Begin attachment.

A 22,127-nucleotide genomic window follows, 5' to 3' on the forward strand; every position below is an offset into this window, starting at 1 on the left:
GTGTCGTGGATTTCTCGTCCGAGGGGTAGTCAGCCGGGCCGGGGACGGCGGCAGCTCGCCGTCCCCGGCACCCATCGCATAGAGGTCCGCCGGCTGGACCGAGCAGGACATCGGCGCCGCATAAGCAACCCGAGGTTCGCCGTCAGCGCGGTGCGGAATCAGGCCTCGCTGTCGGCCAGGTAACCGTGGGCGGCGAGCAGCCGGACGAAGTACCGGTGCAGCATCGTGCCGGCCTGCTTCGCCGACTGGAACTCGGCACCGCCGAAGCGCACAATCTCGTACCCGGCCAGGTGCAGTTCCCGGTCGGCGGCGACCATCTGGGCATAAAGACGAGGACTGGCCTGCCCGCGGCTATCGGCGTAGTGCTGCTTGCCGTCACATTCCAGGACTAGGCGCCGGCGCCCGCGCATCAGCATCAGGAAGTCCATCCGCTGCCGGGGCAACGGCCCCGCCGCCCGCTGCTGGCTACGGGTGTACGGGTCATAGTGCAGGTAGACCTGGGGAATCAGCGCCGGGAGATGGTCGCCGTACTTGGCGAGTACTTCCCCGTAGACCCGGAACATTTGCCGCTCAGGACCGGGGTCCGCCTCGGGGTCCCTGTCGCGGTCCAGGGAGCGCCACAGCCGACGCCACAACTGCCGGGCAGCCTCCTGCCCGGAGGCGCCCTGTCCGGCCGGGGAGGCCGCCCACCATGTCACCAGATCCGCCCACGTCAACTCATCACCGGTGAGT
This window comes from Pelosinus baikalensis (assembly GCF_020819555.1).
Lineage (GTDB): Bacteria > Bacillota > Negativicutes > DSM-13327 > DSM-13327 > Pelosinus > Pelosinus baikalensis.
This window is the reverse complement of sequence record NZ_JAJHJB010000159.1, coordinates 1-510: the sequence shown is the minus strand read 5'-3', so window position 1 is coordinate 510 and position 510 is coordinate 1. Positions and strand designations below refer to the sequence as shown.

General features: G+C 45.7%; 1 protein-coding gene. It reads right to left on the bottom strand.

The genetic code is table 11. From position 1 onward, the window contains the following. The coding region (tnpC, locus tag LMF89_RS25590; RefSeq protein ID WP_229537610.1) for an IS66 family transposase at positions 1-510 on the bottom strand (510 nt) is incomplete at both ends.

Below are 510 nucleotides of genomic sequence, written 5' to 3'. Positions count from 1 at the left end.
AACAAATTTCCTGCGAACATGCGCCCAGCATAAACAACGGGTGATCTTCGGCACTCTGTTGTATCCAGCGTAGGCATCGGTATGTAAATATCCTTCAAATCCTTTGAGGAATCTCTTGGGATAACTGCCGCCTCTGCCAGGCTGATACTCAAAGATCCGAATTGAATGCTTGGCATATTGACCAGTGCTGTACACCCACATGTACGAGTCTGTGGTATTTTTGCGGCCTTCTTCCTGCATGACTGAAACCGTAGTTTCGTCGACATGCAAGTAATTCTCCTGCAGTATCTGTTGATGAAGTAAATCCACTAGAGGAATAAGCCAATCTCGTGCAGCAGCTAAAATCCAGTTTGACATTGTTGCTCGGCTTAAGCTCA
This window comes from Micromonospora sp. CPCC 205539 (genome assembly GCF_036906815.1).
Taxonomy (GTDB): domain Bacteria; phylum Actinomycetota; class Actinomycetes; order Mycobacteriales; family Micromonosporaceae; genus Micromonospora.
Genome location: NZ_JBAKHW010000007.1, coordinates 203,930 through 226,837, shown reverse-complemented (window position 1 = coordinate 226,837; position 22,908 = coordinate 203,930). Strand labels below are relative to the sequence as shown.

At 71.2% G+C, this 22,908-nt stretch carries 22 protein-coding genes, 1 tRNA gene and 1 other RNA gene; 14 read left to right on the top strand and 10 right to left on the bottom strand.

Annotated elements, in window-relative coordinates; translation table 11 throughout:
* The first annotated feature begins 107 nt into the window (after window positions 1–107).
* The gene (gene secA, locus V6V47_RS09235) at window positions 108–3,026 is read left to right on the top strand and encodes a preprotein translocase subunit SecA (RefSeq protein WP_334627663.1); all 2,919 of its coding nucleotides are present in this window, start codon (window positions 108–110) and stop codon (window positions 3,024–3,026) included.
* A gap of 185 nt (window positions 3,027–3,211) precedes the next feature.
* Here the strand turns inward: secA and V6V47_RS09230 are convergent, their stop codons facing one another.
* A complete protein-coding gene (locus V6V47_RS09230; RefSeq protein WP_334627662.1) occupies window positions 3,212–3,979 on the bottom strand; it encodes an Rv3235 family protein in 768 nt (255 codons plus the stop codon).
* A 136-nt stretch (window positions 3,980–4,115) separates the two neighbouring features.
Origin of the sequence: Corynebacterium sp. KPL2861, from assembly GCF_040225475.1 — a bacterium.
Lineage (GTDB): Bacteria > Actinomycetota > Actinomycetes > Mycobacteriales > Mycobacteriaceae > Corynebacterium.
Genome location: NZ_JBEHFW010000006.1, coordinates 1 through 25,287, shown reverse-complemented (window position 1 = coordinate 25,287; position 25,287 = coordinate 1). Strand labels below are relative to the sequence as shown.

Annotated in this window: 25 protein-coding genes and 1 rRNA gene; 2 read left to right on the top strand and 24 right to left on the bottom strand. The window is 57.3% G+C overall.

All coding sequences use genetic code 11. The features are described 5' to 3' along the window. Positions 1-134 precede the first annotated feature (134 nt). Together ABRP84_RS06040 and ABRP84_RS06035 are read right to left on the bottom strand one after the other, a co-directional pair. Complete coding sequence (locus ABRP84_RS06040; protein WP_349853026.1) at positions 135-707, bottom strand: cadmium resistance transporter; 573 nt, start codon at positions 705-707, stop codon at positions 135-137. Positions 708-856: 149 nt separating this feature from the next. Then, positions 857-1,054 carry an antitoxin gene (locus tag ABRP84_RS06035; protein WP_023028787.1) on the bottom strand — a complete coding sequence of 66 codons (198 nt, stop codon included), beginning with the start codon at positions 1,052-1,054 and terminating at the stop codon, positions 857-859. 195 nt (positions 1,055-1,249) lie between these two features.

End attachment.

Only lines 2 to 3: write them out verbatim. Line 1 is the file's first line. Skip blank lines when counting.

GTGTCGTGGATTTCTCGTCCGAGGGGTAGTCAGCCGGGCCGGGGACGGCGGCAGCTCGCCGTCCCCGGCACCCATCGCATAGAGGTCCGCCGGCTGGACCGAGCAGGACATCGGCGCCGCATAAGCAACCCGAGGTTCGCCGTCAGCGCGGTGCGGAATCAGGCCTCGCTGTCGGCCAGGTAACCGTGGGCGGCGAGCAGCCGGACGAAGTACCGGTGCAGCATCGTGCCGGCCTGCTTCGCCGACTGGAACTCGGCACCGCCGAAGCGCACAATCTCGTACCCGGCCAGGTGCAGTTCCCGGTCGGCGGCGACCATCTGGGCATAAAGACGAGGACTGGCCTGCCCGCGGCTATCGGCGTAGTGCTGCTTGCCGTCACATTCCAGGACTAGGCGCCGGCGCCCGCGCATCAGCATCAGGAAGTCCATCCGCTGCCGGGGCAACGGCCCCGCCGCCCGCTGCTGGCTACGGGTGTACGGGTCATAGTGCAGGTAGACCTGGGGAATCAGCGCCGGGAGATGGTCGCCGTACTTGGCGAGTACTTCCCCGTAGACCCGGAACATTTGCCGCTCAGGACCGGGGTCCGCCTCGGGGTCCCTGTCGCGGTCCAGGGAGCGCCACAGCCGACGCCACAACTGCCGGGCAGCCTCCTGCCCGGAGGCGCCCTGTCCGGCCGGGGAGGCCGCCCACCATGTCACCAGATCCGCCCACGTCAACTCATCACCGGTGAGT
This window comes from Pelosinus baikalensis (assembly GCF_020819555.1).